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This article is about a sniper rifle. For the small scale hand tool, see X-Acto.

EXACTO, an acronym of EXtreme ACcuracy Tasked Ordnance, is a sniper rifle being developed for DARPA (Defense Advanced Research Projects Agency) by Lockheed Martin and Teledyne Scientific & Imaging in November 2008.

The new .50 BMG gun and improved scope could employ "fire-and-forget" technologies including "fin-stabilized projectiles, spin-stabilized projectiles, internal and/or external aero-actuation control methods, projectile guidance technologies, tamper proofing, small stable power supplies, and advanced sighting, optical resolution and clarity technologies."[1] Its estimated availability is 2015.

The DARPA EXACTO program is facing competition from Sandia National Laboratories for creating a guided sniper round. On 30 January 2012, Sandia announced that they successfully test-fired a self-guided dart that can hit targets at 2,000 m (2,187 yd). The dart is 4 in (100 mm) long and made to be fired from a small-caliber smoothbore gun. It is kept straight in flight by four electromagnetic actuated fins encased in a plastic puller sabot that fall off when the dart leaves the bore. A laser designator marks a target which is tracked by the dart's optical sensor and CPU. The guided projectile is kept cheap because it does not need an inertial measurement unit. The natural body frequency of the bullet is about 30 hertz, so corrections can be made 30 times per second in flight. Muzzle velocity with commercial gunpowder is 2,400 ft/s (730 m/s) (Mach 2.1), but military customized gunpowder can increase its speed and range. Computer modeling shows a standard bullet would miss a target at 1,000 m (1,094 yd) by 9.8 yd (9 m), while an equivalent guided bullet would hit within 8 in (0.20 m).[2][3][4] The DARPA EXACTO program uses different methods than Sandia's guided round. It relies on remote-guidance tied to the optics, which may be more reliable than needing to paint the target with a laser that can be detected, diffused, or blocked. EXACTO models on existing .50 BMG ammunition and rifles instead of needing new hardware.[5]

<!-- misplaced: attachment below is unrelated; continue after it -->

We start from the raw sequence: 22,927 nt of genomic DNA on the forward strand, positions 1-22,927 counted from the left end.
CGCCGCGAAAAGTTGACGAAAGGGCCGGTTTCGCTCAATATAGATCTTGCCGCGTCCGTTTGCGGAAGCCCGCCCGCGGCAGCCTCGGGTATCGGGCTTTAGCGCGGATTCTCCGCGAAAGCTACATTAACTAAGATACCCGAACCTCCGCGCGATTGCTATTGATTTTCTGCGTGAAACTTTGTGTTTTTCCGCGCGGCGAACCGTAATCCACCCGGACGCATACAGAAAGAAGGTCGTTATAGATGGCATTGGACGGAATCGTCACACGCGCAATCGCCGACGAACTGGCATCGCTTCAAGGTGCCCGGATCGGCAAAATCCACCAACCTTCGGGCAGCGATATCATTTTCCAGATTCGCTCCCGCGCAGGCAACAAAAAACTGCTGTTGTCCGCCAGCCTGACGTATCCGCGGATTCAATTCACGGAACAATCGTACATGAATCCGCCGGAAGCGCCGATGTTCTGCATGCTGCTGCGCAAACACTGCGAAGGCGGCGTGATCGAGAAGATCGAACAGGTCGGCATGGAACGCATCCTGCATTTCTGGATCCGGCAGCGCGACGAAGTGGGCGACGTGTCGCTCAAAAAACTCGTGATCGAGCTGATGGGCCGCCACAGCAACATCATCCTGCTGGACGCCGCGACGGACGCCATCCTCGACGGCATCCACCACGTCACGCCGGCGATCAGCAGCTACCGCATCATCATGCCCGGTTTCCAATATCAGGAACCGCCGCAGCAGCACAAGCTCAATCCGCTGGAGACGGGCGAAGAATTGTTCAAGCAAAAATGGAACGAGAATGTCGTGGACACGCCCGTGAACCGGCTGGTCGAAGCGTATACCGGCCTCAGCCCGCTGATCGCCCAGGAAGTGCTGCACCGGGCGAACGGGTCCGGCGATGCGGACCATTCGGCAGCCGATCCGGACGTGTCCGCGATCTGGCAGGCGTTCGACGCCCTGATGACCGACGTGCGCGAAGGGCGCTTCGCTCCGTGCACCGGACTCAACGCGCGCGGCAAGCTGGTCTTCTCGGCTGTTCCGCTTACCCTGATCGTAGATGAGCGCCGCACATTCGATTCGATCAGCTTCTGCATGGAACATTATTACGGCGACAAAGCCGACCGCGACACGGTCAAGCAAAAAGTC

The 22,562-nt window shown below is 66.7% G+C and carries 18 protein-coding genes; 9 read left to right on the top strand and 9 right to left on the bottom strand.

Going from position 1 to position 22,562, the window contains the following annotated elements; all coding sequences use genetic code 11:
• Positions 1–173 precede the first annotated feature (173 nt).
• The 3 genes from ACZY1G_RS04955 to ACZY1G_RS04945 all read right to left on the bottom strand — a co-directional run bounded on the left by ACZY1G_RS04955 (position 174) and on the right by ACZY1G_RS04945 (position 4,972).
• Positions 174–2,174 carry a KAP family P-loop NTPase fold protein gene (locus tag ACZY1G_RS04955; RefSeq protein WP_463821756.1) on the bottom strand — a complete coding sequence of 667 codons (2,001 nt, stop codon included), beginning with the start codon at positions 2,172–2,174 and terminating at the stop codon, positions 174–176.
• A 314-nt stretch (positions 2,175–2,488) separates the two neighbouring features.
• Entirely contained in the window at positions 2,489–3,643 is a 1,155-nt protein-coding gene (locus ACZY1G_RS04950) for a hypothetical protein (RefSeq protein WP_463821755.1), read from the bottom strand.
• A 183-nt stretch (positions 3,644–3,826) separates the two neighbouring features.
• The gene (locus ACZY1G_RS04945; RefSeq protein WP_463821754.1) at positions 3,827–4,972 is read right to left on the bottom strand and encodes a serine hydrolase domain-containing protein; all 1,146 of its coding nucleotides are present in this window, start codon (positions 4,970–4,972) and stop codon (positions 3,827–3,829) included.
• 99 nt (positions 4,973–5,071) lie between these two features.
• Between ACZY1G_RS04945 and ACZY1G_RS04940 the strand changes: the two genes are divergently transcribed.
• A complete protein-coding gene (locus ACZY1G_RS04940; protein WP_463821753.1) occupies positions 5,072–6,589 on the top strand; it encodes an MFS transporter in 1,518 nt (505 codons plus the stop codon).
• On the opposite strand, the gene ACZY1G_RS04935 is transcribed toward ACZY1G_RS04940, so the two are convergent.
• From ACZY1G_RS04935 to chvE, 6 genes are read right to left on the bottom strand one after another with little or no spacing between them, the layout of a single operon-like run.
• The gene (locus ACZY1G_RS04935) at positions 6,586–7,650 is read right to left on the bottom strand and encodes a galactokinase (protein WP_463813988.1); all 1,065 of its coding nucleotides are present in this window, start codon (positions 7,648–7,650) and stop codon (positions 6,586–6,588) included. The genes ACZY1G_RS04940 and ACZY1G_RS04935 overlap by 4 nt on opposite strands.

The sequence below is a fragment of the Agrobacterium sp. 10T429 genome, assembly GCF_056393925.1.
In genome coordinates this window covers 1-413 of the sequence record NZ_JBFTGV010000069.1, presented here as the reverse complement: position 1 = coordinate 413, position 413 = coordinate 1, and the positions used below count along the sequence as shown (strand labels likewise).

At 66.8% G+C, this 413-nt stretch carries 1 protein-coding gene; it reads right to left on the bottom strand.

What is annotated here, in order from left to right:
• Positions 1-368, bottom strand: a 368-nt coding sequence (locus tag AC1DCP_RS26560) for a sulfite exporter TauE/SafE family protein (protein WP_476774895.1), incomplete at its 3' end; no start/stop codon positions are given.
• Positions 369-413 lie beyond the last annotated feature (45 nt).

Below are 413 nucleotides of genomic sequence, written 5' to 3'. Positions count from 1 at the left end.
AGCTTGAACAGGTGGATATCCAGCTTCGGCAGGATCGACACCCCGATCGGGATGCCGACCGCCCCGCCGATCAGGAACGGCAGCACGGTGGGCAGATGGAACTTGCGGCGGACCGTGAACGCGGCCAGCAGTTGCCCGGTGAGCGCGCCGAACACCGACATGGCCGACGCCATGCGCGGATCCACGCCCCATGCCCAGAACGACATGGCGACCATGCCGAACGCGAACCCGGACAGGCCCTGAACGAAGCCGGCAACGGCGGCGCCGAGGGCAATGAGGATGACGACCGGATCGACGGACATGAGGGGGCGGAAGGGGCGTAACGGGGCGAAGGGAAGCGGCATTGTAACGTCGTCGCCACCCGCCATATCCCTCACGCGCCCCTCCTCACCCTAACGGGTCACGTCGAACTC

DARPA test fired the EXACTO in early 2014 and released video of demonstrations in July 2014. Exact technologies used in the bullets were not revealed; Sandia's guided bullet design uses an optical sensor on the nose that gathers flight path information while onboard electronics control tiny fins, while the EXACTO uses a real-time optical guidance system with no visible fins or other steering mechanism on bullet illustrations. Footage released showed the rifle intentionally aiming off target so the bullets could correct their flight path. EXACTO technology is claimed to markedly extend the day and night-time range of current sniper systems.[6][7]

Popular culture[edit]


  1. ^ Thompson, Mark (April 15, 2009), "Pirates Beware: Soon Rifles That Kill from a Mile Away.", TIME 
  2. ^ Sandia’s self-guided bullet prototype can hit target a mile away - Sandia news release, 30 January 2012
  3. ^ Laser-Guided Bullets: Sub-MOA at Over a Mile - Guns.com, 2 February 2012
  4. ^ The First Self Guided Bullet - Thefirearmblog.com, 31 January 2012
  5. ^ DARPA Developing Optically-Guided Bullet System (VIDEO) - Guns.com, 26 July 2012
  6. ^ Lavars, Nick. "DARPA's guided sniper bullet changes path mid-flight" GizMag, 15 July 2014. Accessed: 19 July 2014.
  7. ^ "EXACTO Demonstrates First-Ever Guided .50-Caliber Bullets" DARPA, 10 July 2014. Accessed: 19 July 2014.

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